Having a rabbit as a pet can be a fun and rewarding experience for you and your family. The care and maintenance of rabbits, however, differ a bit from the care and maintenance of a cat or a dog or even smaller caged pets, such as hamsters or gerbils.

Rabbits become stressed very easily. It is important to give them an area that is safe, quiet and comfortable. Unlike their wild relatives, pet rabbits don't do well outdoors, where they may face the dangers of excessive heat and predators. Indoors, they are easily litter-box trained. If confined to a cage, it should be at least five times your rabbit's size, with plenty of room to stretch, play and sit. The bottom should be solid rather than wired to protect your bunny's feet. Put the litter box in the corner. Some cages are multilevel with ramps to allow greater freedom of movement.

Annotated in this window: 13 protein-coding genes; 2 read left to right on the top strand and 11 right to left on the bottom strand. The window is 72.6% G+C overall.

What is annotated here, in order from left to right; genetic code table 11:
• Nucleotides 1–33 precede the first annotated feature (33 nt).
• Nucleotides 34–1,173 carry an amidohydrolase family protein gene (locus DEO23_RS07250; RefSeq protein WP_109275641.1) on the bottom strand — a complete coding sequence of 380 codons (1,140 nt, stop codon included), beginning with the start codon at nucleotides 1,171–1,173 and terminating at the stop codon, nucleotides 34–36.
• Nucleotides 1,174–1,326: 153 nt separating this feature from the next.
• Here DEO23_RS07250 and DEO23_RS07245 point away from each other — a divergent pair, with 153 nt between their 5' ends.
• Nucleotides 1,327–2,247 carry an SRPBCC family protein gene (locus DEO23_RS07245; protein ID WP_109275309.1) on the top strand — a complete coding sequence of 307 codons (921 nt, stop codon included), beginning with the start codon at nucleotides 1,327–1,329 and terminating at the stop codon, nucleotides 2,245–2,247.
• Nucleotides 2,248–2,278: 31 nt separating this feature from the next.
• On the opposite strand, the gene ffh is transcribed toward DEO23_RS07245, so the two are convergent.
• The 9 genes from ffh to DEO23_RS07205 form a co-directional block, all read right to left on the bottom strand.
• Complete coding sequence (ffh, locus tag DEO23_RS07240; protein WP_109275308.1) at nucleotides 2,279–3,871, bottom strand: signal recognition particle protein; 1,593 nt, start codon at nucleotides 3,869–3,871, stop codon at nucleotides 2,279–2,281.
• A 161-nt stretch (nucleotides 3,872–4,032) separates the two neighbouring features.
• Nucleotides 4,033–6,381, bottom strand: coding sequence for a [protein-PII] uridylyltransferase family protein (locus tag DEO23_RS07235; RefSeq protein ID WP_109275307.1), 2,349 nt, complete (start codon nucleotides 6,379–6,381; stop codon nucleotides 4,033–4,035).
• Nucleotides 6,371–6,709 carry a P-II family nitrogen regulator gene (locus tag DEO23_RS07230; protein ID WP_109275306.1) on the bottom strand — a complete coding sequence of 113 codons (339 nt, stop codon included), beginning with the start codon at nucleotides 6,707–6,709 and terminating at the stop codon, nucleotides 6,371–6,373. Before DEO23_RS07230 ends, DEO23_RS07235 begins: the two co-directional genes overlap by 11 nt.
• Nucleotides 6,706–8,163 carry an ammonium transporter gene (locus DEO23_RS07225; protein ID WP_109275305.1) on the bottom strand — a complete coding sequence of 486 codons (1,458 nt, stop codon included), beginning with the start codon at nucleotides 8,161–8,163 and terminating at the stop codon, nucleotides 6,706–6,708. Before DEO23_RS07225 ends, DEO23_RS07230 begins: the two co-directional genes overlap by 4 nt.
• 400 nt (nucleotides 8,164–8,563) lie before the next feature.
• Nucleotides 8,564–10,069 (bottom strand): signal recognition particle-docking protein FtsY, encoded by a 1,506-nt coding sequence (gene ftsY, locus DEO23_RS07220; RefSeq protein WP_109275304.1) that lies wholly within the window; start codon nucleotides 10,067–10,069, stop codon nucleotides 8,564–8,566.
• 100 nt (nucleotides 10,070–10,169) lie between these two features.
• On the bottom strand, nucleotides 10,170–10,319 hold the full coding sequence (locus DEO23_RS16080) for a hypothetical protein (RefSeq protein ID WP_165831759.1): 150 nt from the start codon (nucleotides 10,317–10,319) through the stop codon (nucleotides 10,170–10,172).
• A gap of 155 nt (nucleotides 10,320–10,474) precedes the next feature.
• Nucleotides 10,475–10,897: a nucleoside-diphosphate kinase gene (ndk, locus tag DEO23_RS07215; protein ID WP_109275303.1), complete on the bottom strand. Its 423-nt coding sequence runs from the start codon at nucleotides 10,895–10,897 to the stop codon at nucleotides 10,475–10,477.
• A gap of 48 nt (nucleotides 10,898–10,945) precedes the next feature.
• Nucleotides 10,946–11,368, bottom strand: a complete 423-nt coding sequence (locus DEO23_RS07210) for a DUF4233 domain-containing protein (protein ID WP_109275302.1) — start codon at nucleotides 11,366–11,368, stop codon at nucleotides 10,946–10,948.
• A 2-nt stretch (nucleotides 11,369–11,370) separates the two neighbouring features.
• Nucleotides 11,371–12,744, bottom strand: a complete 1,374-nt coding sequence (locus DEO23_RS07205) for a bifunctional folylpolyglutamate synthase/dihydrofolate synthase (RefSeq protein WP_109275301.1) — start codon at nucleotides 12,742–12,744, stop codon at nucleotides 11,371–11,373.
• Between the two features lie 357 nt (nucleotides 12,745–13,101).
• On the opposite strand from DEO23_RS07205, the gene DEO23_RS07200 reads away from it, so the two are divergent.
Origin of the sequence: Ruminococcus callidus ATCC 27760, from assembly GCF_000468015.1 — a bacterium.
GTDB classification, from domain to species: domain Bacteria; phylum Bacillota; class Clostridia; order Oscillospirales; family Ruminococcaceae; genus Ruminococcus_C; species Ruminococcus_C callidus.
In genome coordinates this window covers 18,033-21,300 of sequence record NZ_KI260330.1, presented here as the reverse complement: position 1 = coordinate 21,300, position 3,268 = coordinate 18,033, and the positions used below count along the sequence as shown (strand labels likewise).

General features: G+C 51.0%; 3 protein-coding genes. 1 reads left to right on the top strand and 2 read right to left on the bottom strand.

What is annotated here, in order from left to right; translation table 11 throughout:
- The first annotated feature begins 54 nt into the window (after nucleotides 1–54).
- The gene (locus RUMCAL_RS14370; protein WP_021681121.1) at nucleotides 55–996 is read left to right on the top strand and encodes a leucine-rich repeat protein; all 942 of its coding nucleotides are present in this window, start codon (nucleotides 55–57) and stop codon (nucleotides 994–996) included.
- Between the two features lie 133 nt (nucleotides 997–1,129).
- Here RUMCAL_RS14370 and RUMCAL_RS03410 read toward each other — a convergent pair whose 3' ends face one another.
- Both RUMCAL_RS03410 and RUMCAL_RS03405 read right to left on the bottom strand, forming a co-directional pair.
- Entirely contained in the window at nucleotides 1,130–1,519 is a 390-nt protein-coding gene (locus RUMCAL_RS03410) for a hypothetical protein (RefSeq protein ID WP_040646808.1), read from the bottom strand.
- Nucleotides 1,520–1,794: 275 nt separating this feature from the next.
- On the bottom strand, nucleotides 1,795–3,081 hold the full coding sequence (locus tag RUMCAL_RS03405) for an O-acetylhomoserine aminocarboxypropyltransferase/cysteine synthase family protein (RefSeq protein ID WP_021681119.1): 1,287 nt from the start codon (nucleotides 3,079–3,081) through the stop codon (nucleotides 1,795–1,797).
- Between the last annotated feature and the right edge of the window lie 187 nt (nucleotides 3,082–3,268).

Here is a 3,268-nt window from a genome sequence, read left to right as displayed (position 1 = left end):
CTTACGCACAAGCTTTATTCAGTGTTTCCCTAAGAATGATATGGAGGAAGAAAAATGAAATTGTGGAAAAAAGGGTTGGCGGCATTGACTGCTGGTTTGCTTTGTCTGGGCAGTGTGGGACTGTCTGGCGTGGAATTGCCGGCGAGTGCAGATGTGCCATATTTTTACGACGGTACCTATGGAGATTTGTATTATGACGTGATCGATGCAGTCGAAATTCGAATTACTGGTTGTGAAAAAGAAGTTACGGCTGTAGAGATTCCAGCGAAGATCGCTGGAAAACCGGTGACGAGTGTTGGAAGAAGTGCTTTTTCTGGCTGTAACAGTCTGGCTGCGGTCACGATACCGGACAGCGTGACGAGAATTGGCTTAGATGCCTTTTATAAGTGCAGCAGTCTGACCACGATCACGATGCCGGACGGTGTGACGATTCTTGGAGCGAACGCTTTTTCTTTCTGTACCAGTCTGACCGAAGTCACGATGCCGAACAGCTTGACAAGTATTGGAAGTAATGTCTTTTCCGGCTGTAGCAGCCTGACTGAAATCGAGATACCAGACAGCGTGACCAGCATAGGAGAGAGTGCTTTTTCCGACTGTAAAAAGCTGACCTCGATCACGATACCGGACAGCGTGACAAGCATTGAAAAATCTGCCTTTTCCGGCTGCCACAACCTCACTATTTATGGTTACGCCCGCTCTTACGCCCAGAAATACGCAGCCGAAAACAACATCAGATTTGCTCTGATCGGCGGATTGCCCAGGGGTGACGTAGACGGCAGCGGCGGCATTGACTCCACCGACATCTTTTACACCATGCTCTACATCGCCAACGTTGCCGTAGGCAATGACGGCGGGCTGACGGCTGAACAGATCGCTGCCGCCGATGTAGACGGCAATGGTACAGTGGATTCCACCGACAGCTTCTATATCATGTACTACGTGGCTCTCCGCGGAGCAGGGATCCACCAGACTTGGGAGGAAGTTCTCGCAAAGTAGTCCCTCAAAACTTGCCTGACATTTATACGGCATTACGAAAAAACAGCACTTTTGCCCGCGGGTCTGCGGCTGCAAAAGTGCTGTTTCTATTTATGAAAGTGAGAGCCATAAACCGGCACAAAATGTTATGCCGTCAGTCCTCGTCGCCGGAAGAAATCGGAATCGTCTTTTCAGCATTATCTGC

Play and interaction

Once potty trained, your bunny can enjoy time out of its cage to interact and explore. Make sure the area is bunny-proofed and supervised. Rabbits love to chew, and you don't want your carpet or furniture to become favorite chew toys. Keep your new pet away from any wires or cords.

Be sure to provide a variety of items that stimulate both mind and body. Some suggestions are cardboard boxes, natural-fiber containers for climbing and hiding, oatmeal boxes, paper towel cylinders, hard plastic balls and lots of organic materials to shred for burying toys and treasures.

Food and health

Your rabbit will love variety in its meals, from fresh greens to nutritious pellet food. Think kale, lettuce, carrots and sweet potatoes, along with tasty apple slices for treats. Fresh alfalfa, timothy and oat hay are essential for roughage and the elimination of hairballs.  A diverse diet, regular baths and grooming will keep your rabbit happy and healthy.

For more information about caring for your rabbit and other pet care tips, contact the professionals at Smart Pet Guide.